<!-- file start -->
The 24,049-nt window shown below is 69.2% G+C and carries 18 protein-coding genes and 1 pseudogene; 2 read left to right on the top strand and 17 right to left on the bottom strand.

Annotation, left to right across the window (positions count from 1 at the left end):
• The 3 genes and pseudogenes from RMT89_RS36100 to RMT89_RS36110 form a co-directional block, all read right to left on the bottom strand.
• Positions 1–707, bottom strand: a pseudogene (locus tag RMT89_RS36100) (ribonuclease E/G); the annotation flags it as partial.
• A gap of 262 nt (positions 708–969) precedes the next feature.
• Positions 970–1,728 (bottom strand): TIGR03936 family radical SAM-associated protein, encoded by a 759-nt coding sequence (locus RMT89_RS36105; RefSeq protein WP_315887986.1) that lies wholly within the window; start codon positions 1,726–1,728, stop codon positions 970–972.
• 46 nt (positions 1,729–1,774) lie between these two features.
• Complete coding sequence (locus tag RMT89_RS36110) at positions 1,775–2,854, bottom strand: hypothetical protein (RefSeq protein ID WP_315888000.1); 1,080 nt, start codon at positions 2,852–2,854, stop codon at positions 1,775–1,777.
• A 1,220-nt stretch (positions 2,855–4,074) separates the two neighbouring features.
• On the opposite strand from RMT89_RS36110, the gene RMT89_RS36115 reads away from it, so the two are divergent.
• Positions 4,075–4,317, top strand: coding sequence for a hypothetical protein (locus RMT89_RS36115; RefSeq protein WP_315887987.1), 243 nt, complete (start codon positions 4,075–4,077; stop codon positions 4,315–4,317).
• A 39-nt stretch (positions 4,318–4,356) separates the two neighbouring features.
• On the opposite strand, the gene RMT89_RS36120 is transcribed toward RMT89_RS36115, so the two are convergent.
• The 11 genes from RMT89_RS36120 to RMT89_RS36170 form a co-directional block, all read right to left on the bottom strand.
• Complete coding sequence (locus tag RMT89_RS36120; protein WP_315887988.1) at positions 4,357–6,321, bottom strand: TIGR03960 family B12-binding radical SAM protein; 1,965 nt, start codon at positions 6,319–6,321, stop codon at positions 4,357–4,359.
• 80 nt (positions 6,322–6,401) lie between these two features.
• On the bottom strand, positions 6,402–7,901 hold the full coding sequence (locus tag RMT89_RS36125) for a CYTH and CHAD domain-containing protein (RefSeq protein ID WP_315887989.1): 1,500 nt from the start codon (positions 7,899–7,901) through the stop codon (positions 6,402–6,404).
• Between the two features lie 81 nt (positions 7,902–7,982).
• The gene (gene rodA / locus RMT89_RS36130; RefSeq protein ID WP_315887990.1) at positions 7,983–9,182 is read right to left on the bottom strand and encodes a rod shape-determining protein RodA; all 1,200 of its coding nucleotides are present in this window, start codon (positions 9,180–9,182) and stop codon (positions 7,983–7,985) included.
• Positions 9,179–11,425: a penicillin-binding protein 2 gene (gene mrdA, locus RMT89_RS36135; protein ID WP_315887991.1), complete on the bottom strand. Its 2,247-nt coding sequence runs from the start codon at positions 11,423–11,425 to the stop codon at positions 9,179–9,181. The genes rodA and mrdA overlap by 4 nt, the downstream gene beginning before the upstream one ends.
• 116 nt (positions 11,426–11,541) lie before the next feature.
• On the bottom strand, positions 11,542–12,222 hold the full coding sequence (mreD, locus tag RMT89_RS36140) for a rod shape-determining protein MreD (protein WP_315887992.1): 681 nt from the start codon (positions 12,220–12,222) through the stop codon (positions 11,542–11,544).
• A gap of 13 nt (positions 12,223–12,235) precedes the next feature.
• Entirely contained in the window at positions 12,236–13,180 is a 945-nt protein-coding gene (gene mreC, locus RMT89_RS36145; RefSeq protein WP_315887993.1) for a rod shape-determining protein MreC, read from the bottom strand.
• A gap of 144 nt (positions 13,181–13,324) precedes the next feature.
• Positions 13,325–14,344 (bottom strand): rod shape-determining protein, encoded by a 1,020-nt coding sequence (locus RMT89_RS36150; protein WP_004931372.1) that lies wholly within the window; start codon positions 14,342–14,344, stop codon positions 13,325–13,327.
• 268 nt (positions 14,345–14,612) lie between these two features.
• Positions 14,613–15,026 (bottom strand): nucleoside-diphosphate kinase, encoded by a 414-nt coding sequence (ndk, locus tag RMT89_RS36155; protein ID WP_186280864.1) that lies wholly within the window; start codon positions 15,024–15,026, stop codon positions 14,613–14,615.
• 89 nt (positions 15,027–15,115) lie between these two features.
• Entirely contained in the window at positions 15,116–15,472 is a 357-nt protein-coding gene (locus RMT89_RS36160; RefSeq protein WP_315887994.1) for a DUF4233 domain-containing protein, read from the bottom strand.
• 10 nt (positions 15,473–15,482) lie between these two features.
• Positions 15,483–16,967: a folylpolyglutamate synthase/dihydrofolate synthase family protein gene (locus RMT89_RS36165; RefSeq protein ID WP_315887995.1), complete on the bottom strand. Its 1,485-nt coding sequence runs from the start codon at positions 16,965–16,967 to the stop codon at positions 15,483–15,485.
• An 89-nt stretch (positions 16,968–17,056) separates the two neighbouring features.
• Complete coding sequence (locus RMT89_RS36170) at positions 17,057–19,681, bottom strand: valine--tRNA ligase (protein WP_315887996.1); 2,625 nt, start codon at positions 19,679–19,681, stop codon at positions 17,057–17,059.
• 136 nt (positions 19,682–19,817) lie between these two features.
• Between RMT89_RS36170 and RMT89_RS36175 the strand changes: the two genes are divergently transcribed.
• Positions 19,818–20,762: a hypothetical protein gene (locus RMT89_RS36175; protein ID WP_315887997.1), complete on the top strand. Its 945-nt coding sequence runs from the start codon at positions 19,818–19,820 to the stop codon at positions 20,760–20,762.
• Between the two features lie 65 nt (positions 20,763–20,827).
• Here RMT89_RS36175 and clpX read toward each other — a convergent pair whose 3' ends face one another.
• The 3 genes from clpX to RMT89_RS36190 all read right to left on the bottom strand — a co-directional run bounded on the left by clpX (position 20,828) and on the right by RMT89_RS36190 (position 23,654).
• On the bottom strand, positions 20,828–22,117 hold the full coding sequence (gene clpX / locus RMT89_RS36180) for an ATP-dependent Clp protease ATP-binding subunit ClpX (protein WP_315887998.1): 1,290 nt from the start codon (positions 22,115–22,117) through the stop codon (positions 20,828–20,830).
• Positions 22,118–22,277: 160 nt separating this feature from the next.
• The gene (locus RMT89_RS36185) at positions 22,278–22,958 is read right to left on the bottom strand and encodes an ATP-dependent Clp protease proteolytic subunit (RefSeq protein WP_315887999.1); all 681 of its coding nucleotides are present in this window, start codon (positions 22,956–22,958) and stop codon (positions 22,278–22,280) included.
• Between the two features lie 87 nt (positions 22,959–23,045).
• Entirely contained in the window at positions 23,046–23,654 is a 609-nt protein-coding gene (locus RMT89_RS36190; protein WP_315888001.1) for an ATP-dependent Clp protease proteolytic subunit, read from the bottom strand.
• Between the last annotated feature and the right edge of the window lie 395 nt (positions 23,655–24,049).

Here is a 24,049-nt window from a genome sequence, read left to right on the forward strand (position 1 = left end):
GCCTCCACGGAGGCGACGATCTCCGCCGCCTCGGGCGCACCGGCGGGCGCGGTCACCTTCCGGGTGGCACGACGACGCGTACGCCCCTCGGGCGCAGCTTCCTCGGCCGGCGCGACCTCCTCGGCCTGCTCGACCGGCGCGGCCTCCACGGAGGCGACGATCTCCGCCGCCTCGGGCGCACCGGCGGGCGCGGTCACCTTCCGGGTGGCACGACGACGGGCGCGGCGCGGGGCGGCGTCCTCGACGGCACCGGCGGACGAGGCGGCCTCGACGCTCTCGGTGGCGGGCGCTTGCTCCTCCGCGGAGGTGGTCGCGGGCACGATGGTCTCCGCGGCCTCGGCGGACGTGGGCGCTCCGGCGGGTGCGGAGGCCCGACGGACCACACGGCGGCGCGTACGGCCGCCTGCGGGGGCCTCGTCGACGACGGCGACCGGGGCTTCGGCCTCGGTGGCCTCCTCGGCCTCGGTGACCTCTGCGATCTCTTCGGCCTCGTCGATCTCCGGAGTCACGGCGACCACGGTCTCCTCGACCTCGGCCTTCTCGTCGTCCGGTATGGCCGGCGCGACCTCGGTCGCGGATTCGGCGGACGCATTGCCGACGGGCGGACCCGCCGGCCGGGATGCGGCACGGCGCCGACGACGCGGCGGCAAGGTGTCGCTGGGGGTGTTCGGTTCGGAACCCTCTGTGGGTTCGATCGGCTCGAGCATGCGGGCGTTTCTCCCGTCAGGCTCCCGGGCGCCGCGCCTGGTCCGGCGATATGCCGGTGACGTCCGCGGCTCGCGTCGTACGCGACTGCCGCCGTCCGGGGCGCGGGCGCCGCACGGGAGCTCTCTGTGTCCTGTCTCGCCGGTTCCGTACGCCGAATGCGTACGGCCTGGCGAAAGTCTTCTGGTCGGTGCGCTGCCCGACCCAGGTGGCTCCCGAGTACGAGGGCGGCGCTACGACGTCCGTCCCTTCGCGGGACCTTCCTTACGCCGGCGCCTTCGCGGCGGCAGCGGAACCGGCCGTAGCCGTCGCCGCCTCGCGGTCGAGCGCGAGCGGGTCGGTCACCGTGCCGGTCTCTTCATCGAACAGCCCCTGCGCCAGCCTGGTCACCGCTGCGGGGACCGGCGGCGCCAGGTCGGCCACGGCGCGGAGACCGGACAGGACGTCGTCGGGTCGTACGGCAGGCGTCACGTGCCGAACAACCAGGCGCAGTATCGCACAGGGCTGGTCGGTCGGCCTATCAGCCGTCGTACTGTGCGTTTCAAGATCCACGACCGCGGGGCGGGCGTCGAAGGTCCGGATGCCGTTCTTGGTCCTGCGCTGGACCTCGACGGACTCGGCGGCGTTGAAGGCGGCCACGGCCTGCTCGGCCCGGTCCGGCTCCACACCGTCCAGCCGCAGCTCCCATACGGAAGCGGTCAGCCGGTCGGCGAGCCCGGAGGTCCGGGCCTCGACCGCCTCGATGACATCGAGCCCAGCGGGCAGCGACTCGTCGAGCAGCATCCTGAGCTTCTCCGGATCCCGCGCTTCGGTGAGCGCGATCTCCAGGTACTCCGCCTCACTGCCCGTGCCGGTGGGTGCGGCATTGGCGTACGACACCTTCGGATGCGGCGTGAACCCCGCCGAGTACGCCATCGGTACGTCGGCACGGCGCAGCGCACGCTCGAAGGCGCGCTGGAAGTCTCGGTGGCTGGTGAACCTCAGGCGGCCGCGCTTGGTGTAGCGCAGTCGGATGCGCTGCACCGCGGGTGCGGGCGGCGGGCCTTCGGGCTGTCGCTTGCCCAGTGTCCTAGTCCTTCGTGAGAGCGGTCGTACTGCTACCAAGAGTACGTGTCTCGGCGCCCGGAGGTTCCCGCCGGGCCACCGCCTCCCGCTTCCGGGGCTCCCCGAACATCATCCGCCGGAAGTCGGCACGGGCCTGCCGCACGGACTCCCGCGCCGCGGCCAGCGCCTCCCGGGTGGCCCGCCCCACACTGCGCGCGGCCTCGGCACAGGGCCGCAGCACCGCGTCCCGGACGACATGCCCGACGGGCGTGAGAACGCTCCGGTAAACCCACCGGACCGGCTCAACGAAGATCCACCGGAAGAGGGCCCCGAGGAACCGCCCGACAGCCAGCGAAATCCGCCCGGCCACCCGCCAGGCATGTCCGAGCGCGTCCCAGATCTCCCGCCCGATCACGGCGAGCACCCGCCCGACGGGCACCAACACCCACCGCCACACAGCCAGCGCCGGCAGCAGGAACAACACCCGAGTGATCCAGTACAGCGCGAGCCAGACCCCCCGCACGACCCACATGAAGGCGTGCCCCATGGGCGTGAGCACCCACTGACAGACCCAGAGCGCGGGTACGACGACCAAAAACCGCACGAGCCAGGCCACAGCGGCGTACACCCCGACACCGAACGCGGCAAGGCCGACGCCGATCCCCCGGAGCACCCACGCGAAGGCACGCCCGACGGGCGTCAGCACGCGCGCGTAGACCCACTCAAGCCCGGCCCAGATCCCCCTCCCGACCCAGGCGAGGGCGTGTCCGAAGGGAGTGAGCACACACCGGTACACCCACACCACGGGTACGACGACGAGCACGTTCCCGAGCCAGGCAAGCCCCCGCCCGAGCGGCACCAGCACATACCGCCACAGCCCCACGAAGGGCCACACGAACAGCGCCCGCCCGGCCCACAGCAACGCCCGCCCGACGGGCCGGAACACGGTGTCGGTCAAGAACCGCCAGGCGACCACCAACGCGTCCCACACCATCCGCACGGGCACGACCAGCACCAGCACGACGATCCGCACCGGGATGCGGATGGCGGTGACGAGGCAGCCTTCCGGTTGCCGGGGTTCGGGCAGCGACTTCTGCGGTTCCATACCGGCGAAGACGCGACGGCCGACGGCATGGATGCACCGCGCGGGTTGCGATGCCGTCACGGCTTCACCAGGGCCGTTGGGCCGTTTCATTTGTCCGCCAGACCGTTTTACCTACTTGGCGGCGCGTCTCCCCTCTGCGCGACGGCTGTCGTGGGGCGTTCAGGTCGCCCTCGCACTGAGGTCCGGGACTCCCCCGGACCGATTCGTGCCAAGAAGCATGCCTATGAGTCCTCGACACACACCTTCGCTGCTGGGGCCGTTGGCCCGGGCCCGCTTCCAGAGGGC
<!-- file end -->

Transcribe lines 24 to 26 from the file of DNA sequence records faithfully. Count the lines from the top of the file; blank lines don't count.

• Entirely contained in the window at positions 12,236–13,180 is a 945-nt protein-coding gene (gene mreC, locus RMT89_RS36145; RefSeq protein WP_315887993.1) for a rod shape-determining protein MreC, read from the bottom strand.
• A gap of 144 nt (positions 13,181–13,324) precedes the next feature.
• Positions 13,325–14,344 (bottom strand): rod shape-determining protein, encoded by a 1,020-nt coding sequence (locus RMT89_RS36150; protein WP_004931372.1) that lies wholly within the window; start codon positions 14,342–14,344, stop codon positions 13,325–13,327.